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   Mass Effect - Staff Review  

Bang! Zoom! Right to the Moon!
by Adriaan den Ouden

Click here for game information
PLATFORM
Xbox 360
BATTLE SYSTEM
4
INTERACTION
2
ORIGINALITY
3
STORY
5
MUSIC & SOUND
5
VISUALS
4
CHALLENGE
Adjustable
COMPLETION TIME
15-40 Hours
OVERALL
4.0/5
Click here for scoring definitions 

   North American RPGs are something of a rarity when compared to the constant barrage of titles from the land of the rising sun, but Canadian developer Bioware has dedicated itself to the genre and has gained a nearly legendary status among the RPG community. With hit titles under their belts such as Neverwinter Nights and Knights of the Old Republic, whenever they decide to make a game, people take notice. Bioware's latest endeavor, Mass Effect, is no exception, and has been the topic of so much hype over the past year that living up to it would seem a virtually impossible task. While Mass Effect is far from a perfect game, with a number of major flaws and gameplay oddities that will likely turn away some long-time fans of the company, it nonetheless comes together into a truly impressive experience.

   In Mass Effect, the player takes on the role of Commander Shepard, a Systems Alliance marine whose appearance, personality, expertise, and even gender are entirely customizable. Acting as the Executive Officer on board the Normandy, Shepard comes into contact with a beacon left behind by an ancient space-faring civilization that died out 50,000 years ago. The beacon floods Shepard's mind with strange, incomprehensible images, and after an ally is murdered, he finds himself on the hunt for a rogue agent of Special Tactics and Reconnaissance, better known as Spectre. As the story unfolds, Shepard meets new allies and uncovers ancient evils that could undo the entire galaxy. There are many twists and turns throughout the plot, and there are several surprises that will unquestionably shock the player.

   While the story is well-crafted, it is the method of storytelling that deserves most of the praise. Mass Effect is a prime example of true interactive storytelling, as Shepard never says anything without input from the player, which generally consists of several options. These options form one of the key gameplay elements, and the choices made affecting the direction of the dialogue and can even mean the difference between a peaceful resolution and a bloody firefight. To top it off, every single piece of dialogue within the game is voiced without exception, a feat made all the more impressive when considering the different potential branchings of each conversation along with two separate voice actors (one male and one female) for the main character.

   The universe of Mass Effect is another area in which the writers outdid themselves. The universe is immense and extremely detailed. While the main story of the game will only take the player through just over a half dozen planets, a myriad of separate planetary systems have been crafted, with even unvisitable planets containing brief summaries of their composition and colonization history. There are also several planets on which Shepard can land and explore, and the game's numerous sidequests will often lead to these places. Every race present in the game has a detailed history which often plays a role in the story itself, and the game's timeline literally goes back over 50,000 years.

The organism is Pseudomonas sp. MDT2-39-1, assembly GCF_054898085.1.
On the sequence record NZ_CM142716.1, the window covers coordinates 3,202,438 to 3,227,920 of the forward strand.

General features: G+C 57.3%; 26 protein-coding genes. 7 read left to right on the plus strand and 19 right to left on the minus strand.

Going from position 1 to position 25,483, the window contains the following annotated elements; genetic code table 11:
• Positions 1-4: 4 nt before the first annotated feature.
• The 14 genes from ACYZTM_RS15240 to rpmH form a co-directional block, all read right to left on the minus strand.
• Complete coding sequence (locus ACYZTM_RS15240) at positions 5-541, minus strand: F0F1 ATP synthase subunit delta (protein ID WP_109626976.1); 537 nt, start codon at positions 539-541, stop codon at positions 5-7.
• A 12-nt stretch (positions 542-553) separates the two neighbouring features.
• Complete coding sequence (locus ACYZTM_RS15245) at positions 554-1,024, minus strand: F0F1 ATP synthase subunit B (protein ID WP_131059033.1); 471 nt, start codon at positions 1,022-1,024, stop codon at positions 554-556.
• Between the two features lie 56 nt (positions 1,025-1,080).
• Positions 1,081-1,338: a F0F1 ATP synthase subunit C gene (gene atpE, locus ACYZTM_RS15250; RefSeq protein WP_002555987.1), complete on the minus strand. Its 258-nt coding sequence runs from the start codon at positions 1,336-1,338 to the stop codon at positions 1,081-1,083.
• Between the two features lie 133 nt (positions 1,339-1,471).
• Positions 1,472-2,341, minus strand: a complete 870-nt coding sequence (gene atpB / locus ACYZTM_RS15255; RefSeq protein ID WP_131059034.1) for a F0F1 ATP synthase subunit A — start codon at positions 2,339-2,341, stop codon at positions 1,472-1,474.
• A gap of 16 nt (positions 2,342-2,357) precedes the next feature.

Unfortunately, a few aspects of the universe are particularly hokey, and are quite often almost carbon-copies of elements introduced in other science fiction series. The Geth, for instance, are essentially the Borg or the machines from the Terminator movies. The Rachni are the same as the Zerg of Starcraft fame, the Systems Alliance can be equated to Star Trek's Federation, and even the game's namesake, the mass effect relays, are larger-scale versions of stargates. Despite these small bits of unoriginality, the whole thing manages to come together into something unique.

Duck and cover! Duck and cover!

   In much the same way, Mass Effect's combat system is both original and uninspired at the same time. For all intents and purposes, the game is actually a third-person shooter. Shepard is outfitted with four different types of firearms: pistols, shotguns, assault rifles, and sniper rifles, and the player is responsible for aiming and firing in real time from a behind-the-shoulder perspective while managing a squad of AI controlled allies. Make no mistake, however; Mass Effect is indeed an RPG. All kills and even most non-combat tasks and missions award experience points which increases the squad's level, allowing each character to distribute talent points to learn new skills and improve known ones. While the most basic elements of a shooter are there, they differ enough to allow even the most awkward gamers enjoy it.

   For starters, aiming Shepard's weapons just feels right. The aiming reticle moves at just the right speed to keep it accurate without sacrificing too much speed. Either way, the player doesn't need to be terribly accurate with their aiming, as the game has a hefty auto-adjusting system that allows the target to be struck so long as the reticle is in the general area. If that weren't enough, the game also plays out more as a tactical shooter a la Gears of War rather than the tried and true twitch shooters fans of that genre are used to. The game encourages the player to seek shelter and attack from a tactical vantage point rather than just rush in, though it's entirely possible to build a character capable of doing just that. By pressing up against a flat surface, Shepard will put his back to it, and by moving closer to the edge of that surface the viewpoint will shift to the side, providing the opportunity to line up a shot before leaving cover and to retreat to it quickly should the need arise. Finally, the game forgoes any form of ammo management, opting instead for an overheating system, whereby weapons will become temporarily useless if fired for prolonged periods of time.